Frustration Rising On Moloka'i Homesteads Over Slow Internet For Distance Learning, Working At Home
Even before the pandemic, internet service on Moloka?i was rarely ideal – spotty coverage, slow speeds and constant buffering. This has become an even bigger frustration for residents on the island’s Hawaiian Home Lands, where service is limited to one embattled telecom provider.
Ho?olehua Hawaiian homesteader Kui Adolpho says slow internet is just another one of those sacrifices Moloka?i residents make to enjoy life on the island.
"So we expect delays. I expected lags and, you know, the occasional interruptions. But it got to the point where my children couldn't even get instruction at all," she said.
Frozen screens and constant buffering are a daily ordeal for her three elementary school-aged kids.
Adolpho, too, works from home – adding to the strain on the already limited bandwidth.
"Right now, we have homesteaders who are paying out of pocket for hot spots. And why do we have to do that?"
Adolpho began an online petition to raise awareness about her plight. Something Moloka’i representative Lynn DeCoite has been hearing from homesteaders statewide.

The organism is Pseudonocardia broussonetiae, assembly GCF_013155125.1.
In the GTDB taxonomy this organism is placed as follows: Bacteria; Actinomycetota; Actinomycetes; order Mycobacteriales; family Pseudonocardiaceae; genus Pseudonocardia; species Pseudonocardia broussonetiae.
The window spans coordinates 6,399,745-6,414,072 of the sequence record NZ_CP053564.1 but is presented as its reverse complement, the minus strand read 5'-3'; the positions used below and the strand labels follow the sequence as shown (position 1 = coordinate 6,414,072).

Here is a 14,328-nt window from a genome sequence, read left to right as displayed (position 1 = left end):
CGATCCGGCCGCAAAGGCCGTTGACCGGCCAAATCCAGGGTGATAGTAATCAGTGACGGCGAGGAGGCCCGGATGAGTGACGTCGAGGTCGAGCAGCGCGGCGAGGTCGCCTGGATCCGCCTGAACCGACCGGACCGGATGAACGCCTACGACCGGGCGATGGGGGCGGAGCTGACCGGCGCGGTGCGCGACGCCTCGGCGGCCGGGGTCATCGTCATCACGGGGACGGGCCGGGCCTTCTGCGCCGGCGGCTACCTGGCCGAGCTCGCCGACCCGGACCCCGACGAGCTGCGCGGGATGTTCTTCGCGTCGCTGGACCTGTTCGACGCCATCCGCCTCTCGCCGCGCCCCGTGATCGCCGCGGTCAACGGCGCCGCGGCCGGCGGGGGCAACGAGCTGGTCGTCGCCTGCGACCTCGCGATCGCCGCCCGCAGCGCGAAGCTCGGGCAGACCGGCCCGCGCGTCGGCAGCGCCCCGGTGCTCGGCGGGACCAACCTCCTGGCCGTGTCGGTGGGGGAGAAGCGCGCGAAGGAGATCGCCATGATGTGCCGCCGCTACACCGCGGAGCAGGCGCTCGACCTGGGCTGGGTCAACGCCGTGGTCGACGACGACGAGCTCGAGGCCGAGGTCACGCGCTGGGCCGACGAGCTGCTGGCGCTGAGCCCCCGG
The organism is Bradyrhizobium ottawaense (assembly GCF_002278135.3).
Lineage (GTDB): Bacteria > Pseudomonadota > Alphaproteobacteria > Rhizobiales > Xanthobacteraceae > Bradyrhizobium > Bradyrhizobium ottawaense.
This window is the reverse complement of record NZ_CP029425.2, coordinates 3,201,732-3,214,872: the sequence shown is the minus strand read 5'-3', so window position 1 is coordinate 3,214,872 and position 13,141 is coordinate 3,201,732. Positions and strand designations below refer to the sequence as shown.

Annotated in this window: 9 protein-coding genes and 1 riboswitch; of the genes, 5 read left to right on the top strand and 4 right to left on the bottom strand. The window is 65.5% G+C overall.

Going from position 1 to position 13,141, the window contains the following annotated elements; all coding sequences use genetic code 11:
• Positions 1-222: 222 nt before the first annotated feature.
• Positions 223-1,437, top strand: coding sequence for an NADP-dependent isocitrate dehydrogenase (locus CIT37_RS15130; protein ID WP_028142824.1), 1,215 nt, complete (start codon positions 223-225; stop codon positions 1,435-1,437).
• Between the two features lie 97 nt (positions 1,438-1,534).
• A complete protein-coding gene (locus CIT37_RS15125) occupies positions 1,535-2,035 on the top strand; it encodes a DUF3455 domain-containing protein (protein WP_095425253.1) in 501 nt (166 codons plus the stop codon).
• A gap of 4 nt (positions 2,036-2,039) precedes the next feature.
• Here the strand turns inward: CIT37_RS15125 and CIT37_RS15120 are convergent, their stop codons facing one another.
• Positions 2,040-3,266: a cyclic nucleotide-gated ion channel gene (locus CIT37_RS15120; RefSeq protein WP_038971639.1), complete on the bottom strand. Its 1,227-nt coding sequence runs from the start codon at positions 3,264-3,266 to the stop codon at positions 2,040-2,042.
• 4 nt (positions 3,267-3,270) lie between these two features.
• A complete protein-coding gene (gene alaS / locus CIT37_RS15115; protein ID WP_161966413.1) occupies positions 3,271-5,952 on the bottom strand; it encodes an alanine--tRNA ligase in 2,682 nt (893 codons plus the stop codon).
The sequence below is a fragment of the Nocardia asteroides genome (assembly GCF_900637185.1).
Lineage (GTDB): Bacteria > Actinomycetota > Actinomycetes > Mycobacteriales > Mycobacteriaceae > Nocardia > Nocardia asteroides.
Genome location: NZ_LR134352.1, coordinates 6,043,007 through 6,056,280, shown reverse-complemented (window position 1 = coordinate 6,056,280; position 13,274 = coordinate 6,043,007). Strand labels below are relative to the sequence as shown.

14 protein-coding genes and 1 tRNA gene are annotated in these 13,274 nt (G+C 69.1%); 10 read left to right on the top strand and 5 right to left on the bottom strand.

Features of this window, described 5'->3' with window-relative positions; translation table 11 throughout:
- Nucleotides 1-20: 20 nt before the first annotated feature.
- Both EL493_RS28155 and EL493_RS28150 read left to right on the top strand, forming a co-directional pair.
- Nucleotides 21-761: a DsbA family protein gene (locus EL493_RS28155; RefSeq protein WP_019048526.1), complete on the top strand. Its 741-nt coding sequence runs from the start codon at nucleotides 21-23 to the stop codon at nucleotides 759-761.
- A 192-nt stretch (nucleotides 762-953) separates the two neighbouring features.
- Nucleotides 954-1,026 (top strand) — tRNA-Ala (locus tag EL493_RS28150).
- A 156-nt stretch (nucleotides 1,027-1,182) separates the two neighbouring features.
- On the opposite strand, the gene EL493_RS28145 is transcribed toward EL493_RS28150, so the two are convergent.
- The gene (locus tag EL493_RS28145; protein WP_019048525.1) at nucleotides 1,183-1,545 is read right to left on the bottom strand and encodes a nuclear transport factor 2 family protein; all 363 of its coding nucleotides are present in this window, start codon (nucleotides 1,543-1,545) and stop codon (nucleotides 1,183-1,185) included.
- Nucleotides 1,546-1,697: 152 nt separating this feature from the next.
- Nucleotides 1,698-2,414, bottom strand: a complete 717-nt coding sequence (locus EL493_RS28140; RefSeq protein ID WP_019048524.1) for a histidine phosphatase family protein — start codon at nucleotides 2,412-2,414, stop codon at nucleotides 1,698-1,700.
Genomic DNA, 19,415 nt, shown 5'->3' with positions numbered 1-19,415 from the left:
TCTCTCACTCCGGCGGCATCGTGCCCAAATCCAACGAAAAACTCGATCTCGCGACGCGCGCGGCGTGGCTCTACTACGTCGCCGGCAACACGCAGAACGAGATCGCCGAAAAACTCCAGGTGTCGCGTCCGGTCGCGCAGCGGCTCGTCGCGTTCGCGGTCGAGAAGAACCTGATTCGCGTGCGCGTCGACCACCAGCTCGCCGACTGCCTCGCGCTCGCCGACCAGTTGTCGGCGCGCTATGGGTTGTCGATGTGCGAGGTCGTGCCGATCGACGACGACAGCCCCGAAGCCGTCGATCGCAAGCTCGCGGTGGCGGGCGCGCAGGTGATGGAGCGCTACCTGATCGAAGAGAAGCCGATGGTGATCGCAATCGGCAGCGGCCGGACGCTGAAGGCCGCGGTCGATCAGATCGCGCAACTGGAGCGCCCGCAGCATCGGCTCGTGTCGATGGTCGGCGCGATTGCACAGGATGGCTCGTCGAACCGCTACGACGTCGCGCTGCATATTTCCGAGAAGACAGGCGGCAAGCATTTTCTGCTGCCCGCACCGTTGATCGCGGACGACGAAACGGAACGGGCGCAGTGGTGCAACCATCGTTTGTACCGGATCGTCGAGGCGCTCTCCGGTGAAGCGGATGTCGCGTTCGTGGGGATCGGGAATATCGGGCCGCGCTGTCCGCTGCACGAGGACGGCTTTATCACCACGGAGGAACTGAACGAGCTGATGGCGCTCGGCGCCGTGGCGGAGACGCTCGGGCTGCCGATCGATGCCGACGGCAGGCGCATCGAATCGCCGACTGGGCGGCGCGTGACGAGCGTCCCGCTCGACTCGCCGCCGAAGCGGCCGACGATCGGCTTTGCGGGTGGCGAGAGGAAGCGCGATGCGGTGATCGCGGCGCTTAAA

"Anger, frustration, You can't even get through to a live body to talk about what the situation is, or negotiations of how they can have their bills paid, or you can transfer over to another carrier," she said.
But Adolpho’s only choice is Sandwich Isles Communication – a company in deep financial and legal trouble.
Sandwich Isles secured an exclusive license with the state Department of Hawaiian Home Lands in 1995 to bring telecom services to rural, underserved homestead communities. In return, any company wanting to serve homesteaders must use and pay for the infrastructure Sandwich Isles built, which hasn’t exactly worked to the customer’s advantage.
"We need to be provided the opportunity or different options, to have an internet service provider that cares about the people they're providing the service for."
Sandwich Isles said its aware of the problems with internet speed and it’s in negotiations with Spectrum to provide internet in Ho?olehua.
The problem it says is outdated infrastructure it plans to upgrade. But that could be tough to pull off for a company that currently owes the federal government hundreds of millions of dollars.
Sandwich Isles ran into trouble five years ago when its founder Al Hee was convicted of federal tax fraud and served nearly four years in prison. The company was later stripped of $257 million in assets. Hee now faces nearly $50 million in fines for defrauding the U.S. government.
With mounting debt and hefty fines, the company may be forced to sell this infrastructure.